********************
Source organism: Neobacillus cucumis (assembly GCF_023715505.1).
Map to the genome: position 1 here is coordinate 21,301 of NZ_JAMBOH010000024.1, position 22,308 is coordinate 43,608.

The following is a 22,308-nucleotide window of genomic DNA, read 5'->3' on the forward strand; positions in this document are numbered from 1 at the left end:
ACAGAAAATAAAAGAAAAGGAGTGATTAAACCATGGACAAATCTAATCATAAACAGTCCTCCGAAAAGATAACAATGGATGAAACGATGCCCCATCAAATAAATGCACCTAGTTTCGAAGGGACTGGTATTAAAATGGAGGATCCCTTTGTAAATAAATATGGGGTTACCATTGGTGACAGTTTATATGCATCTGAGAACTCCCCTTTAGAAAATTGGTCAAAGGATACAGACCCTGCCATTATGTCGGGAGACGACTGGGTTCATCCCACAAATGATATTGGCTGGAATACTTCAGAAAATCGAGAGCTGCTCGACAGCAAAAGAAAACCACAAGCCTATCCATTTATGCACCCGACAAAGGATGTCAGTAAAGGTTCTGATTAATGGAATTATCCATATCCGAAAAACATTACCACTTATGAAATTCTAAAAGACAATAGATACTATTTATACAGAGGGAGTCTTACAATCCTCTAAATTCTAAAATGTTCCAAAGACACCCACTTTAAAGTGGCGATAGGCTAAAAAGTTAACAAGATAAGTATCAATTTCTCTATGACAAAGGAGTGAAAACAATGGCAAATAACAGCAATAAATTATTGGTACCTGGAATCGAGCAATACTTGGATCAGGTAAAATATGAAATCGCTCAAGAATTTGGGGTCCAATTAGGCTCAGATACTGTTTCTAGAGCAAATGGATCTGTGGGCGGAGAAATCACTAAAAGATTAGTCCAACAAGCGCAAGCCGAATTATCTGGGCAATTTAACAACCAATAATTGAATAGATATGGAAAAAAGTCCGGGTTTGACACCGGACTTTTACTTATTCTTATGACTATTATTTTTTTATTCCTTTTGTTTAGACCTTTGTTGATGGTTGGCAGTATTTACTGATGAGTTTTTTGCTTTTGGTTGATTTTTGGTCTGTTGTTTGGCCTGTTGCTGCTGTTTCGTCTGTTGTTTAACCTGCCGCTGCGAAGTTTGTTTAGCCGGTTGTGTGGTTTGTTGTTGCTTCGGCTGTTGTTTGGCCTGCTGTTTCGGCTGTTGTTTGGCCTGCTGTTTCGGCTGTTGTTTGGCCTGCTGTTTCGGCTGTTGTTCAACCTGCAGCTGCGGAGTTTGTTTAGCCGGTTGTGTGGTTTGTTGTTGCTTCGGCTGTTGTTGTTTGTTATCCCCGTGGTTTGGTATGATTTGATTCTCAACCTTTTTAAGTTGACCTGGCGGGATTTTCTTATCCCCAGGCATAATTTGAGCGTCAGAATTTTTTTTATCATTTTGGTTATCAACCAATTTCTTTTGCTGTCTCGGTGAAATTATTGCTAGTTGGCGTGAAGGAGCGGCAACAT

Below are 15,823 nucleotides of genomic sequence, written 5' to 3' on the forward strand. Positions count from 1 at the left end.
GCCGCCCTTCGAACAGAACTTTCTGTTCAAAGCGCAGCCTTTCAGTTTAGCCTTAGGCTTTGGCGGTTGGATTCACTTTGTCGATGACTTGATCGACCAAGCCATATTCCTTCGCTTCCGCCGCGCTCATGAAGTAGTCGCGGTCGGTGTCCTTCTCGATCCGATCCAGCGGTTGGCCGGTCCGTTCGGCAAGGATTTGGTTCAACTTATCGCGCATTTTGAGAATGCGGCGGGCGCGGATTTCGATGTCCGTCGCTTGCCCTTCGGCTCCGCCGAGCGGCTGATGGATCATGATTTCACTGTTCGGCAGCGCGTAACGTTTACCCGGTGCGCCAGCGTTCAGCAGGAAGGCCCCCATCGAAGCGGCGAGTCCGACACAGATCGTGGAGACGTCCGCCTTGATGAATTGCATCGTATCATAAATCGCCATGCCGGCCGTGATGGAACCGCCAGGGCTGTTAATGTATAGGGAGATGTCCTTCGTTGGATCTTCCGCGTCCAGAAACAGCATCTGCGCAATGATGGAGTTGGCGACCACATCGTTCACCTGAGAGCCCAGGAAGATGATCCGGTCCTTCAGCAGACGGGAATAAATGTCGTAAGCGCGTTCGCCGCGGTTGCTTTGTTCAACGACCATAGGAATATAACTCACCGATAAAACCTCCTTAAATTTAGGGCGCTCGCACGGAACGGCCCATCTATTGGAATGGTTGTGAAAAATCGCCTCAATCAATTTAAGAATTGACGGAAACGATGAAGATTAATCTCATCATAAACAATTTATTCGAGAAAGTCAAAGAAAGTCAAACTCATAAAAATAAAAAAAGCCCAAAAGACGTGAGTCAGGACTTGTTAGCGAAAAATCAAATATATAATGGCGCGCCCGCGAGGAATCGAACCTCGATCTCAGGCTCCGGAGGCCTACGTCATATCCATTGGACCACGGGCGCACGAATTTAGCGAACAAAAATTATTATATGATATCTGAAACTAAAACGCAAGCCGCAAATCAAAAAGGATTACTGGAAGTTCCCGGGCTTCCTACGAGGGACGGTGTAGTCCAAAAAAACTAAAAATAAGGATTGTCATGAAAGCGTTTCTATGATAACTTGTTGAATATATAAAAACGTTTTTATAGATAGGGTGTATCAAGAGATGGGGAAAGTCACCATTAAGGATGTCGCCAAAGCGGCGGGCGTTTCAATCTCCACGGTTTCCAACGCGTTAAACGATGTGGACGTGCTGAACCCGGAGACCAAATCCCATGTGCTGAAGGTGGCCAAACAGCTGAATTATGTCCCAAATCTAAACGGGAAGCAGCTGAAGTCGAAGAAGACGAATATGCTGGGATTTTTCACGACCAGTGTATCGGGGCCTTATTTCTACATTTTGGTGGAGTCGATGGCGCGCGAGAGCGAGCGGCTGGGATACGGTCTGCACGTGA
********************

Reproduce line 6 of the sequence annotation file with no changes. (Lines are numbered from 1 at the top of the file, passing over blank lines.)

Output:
GCCGCCCTTCGAACAGAACTTTCTGTTCAAAGCGCAGCCTTTCAGTTTAGCCTTAGGCTTTGGCGGTTGGATTCACTTTGTCGATGACTTGATCGACCAAGCCATATTCCTTCGCTTCCGCCGCGCTCATGAAGTAGTCGCGGTCGGTGTCCTTCTCGATCCGATCCAGCGGTTGGCCGGTCCGTTCGGCAAGGATTTGGTTCAACTTATCGCGCATTTTGAGAATGCGGCGGGCGCGGATTTCGATGTCCGTCGCTTGCCCTTCGGCTCCGCCGAGCGGCTGATGGATCATGATTTCACTGTTCGGCAGCGCGTAACGTTTACCCGGTGCGCCAGCGTTCAGCAGGAAGGCCCCCATCGAAGCGGCGAGTCCGACACAGATCGTGGAGACGTCCGCCTTGATGAATTGCATCGTATCATAAATCGCCATGCCGGCCGTGATGGAACCGCCAGGGCTGTTAATGTATAGGGAGATGTCCTTCGTTGGATCTTCCGCGTCCAGAAACAGCATCTGCGCAATGATGGAGTTGGCGACCACATCGTTCACCTGAGAGCCCAGGAAGATGATCCGGTCCTTCAGCAGACGGGAATAAATGTCGTAAGCGCGTTCGCCGCGGTTGCTTTGTTCAACGACCATAGGAATATAACTCACCGATAAAACCTCCTTAAATTTAGGGCGCTCGCACGGAACGGCCCATCTATTGGAATGGTTGTGAAAAATCGCCTCAATCAATTTAAGAATTGACGGAAACGATGAAGATTAATCTCATCATAAACAATTTATTCGAGAAAGTCAAAGAAAGTCAAACTCATAAAAATAAAAAAAGCCCAAAAGACGTGAGTCAGGACTTGTTAGCGAAAAATCAAATATATAATGGCGCGCCCGCGAGGAATCGAACCTCGATCTCAGGCTCCGGAGGCCTACGTCATATCCATTGGACCACGGGCGCACGAATTTAGCGAACAAAAATTATTATATGATATCTGAAACTAAAACGCAAGCCGCAAATCAAAAAGGATTACTGGAAGTTCCCGGGCTTCCTACGAGGGACGGTGTAGTCCAAAAAAACTAAAAATAAGGATTGTCATGAAAGCGTTTCTATGATAACTTGTTGAATATATAAAAACGTTTTTATAGATAGGGTGTATCAAGAGATGGGGAAAGTCACCATTAAGGATGTCGCCAAAGCGGCGGGCGTTTCAATCTCCACGGTTTCCAACGCGTTAAACGATGTGGACGTGCTGAACCCGGAGACCAAATCCCATGTGCTGAAGGTGGCCAAACAGCTGAATTATGTCCCAAATCTAAACGGGAAGCAGCTGAAGTCGAAGAAGACGAATATGCTGGGATTTTTCACGACCAGTGTATCGGGGCCTTATTTCTACATTTTGGTGGAGTCGATGGCGCGCGAGAGCGAGCGGCTGGGATACGGTCTGCACGTGA